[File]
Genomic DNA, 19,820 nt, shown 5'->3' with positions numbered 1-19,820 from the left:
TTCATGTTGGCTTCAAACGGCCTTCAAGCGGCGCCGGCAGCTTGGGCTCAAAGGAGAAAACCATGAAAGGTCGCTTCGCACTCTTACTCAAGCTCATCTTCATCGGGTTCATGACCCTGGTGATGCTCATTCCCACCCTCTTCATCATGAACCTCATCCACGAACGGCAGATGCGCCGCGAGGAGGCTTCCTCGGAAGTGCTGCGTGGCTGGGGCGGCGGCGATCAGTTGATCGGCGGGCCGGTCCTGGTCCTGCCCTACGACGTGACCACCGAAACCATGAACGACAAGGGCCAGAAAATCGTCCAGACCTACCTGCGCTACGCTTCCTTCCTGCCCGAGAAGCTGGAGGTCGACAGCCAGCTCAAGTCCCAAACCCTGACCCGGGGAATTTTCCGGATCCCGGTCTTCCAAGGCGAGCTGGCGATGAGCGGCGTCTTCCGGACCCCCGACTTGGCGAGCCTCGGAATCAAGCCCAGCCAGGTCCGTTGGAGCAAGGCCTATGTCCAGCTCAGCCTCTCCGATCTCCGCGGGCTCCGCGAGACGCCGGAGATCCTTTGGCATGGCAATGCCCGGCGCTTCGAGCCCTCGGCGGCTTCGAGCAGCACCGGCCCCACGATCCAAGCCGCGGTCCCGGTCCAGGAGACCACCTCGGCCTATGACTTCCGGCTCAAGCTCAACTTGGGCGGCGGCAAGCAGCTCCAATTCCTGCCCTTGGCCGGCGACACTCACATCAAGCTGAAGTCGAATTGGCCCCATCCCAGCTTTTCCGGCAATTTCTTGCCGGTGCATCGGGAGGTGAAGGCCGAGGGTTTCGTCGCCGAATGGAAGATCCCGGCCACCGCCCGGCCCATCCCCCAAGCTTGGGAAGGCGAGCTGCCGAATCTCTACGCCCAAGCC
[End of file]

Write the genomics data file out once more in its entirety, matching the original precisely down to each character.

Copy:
Genomic DNA, 19,820 nt, shown 5'->3' with positions numbered 1-19,820 from the left:
TTCATGTTGGCTTCAAACGGCCTTCAAGCGGCGCCGGCAGCTTGGGCTCAAAGGAGAAAACCATGAAAGGTCGCTTCGCACTCTTACTCAAGCTCATCTTCATCGGGTTCATGACCCTGGTGATGCTCATTCCCACCCTCTTCATCATGAACCTCATCCACGAACGGCAGATGCGCCGCGAGGAGGCTTCCTCGGAAGTGCTGCGTGGCTGGGGCGGCGGCGATCAGTTGATCGGCGGGCCGGTCCTGGTCCTGCCCTACGACGTGACCACCGAAACCATGAACGACAAGGGCCAGAAAATCGTCCAGACCTACCTGCGCTACGCTTCCTTCCTGCCCGAGAAGCTGGAGGTCGACAGCCAGCTCAAGTCCCAAACCCTGACCCGGGGAATTTTCCGGATCCCGGTCTTCCAAGGCGAGCTGGCGATGAGCGGCGTCTTCCGGACCCCCGACTTGGCGAGCCTCGGAATCAAGCCCAGCCAGGTCCGTTGGAGCAAGGCCTATGTCCAGCTCAGCCTCTCCGATCTCCGCGGGCTCCGCGAGACGCCGGAGATCCTTTGGCATGGCAATGCCCGGCGCTTCGAGCCCTCGGCGGCTTCGAGCAGCACCGGCCCCACGATCCAAGCCGCGGTCCCGGTCCAGGAGACCACCTCGGCCTATGACTTCCGGCTCAAGCTCAACTTGGGCGGCGGCAAGCAGCTCCAATTCCTGCCCTTGGCCGGCGACACTCACATCAAGCTGAAGTCGAATTGGCCCCATCCCAGCTTTTCCGGCAATTTCTTGCCGGTGCATCGGGAGGTGAAGGCCGAGGGTTTCGTCGCCGAATGGAAGATCCCGGCCACCGCCCGGCCCATCCCCCAAGCTTGGGAAGGCGAGCTGCCGAATCTCTACGCCCAAGCC